Granted Diabetic Investor may not be the sharpest knife in the drawer but doesn’t a CGM provide this exact same information. Is this not why CGM has become a valuable tool in diabetes management? Isn’t this the reason why more and more physicians and diabetes educators are recommending that their patients start using a CGM? Is it not true that CGM while still imperfect has become a critical tool in the quest to develop a true closed loop insulin delivery system? Has not the introduction of CGM given patients and physicians a better understanding of how to more effectively manage diabetes? Put more bluntly is there really a need for this new system?

To understand just how flawed this approach is Diabetic Investor came across an interesting article on the Irish Times web site. According to the article:

“Nearly 40 per cent of diabetes patients surveyed across Europe cited forgetting as the chief reason why they do not monitor.

Tired of testing (33 per cent), inconvenience (21 per cent) and pain (16 per cent) were also cited by patients who do not monitor themselves properly.

Small wonder then that 67 per cent of those with type 2 diabetes and 60 per cent of those with type 1 diabetes report diabetes monitoring that falls below the recommended levels.”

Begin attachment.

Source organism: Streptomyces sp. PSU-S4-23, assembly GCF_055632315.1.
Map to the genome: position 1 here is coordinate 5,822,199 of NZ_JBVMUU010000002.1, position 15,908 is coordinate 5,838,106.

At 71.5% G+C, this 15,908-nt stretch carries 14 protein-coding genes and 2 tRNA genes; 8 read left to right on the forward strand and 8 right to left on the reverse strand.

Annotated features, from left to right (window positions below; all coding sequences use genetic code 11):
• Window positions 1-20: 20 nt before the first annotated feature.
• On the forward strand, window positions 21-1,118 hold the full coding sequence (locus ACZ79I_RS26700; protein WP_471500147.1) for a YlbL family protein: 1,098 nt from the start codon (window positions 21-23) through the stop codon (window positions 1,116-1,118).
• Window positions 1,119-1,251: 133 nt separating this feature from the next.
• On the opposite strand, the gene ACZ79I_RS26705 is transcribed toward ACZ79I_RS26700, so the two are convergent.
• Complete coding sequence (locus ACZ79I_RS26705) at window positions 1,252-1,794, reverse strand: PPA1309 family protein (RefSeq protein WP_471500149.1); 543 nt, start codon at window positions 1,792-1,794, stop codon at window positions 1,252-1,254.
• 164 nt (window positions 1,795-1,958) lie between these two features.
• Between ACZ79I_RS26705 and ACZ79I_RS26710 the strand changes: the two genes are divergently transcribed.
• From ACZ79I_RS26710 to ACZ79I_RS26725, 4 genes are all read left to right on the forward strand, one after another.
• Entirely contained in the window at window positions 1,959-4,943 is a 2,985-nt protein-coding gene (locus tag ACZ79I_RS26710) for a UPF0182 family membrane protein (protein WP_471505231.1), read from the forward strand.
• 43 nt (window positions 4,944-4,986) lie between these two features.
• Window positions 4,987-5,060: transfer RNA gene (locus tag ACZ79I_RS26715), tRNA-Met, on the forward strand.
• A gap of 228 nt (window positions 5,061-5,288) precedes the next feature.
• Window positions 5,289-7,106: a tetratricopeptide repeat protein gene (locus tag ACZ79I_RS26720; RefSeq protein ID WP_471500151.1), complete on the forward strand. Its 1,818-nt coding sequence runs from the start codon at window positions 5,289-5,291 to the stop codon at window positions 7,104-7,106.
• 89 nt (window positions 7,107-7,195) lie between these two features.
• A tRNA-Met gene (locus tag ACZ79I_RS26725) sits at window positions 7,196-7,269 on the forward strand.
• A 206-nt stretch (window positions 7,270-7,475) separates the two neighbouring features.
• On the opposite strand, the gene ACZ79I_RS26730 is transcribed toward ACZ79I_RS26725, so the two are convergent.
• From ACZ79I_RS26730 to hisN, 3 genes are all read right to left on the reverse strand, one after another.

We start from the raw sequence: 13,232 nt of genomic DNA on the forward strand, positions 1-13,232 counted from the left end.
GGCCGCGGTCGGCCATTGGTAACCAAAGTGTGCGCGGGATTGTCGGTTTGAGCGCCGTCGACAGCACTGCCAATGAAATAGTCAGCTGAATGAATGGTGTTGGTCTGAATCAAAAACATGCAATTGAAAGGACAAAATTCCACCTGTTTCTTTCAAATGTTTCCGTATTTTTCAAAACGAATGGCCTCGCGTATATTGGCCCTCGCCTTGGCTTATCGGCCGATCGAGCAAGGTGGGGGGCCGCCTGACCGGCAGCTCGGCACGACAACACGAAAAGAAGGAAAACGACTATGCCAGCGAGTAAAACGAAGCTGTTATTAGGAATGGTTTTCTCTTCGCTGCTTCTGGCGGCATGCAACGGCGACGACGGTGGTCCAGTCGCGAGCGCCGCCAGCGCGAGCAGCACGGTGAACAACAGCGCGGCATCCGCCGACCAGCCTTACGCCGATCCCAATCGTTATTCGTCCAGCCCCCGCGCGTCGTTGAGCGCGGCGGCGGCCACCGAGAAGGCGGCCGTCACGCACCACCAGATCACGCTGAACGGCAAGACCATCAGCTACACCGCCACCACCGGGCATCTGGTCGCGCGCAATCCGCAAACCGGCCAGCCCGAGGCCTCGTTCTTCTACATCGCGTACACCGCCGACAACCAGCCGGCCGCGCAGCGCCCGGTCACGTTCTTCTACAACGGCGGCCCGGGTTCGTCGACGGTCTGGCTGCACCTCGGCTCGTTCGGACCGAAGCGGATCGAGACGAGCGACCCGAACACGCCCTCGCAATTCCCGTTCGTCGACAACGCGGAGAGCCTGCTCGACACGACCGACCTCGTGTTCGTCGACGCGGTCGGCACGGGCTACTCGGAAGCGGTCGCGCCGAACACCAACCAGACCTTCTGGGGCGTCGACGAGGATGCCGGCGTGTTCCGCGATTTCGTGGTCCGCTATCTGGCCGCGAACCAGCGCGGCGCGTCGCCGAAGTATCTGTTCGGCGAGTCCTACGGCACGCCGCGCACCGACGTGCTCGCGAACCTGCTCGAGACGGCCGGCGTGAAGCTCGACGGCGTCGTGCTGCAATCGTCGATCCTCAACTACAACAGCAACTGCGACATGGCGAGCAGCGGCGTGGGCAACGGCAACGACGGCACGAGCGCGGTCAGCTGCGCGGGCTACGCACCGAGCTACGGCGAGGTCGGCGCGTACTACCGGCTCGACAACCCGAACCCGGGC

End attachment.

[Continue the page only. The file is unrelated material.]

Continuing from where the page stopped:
Notice how pain, the factor most frequently cited by the so-called experts is the least mentioned reason why patients don’t test. Now we hate to brag here but hasn’t Diabetic Investor been saying this exact same thing since the dawn of time. Haven’t we said over and over that the reason most patients don’t test regularly is they don’t value the information provided by the test. Believe us when we tell you but 40% of patients would not forget to test if they felt this information was of value, 33% wouldn’t get tired of testing if this information helped them better manage their diabetes and  21% would put up with the inconvenience if they understood how this information directly impacts their individual situation.

This is not to say the reasons cited by patients are not valid and that education alone will increase average testing frequency. Diabetic Investor has said it a thousand times; managing diabetes is not easy it’s a 24x7x365 job with no days off. This is what almost every BGM company fails to grasp. They fail to understand that most patients aren’t like the people who are advising them. Truth be told one of the biggest problems these companies have is they pay way too much attention to researchers, so-called diabetes thought leaders and bloggers who aren’t like a normal patient with diabetes. These people are already engaged with their diabetes and understand what’s necessary to properly manage their diabetes. Put simply these people get it.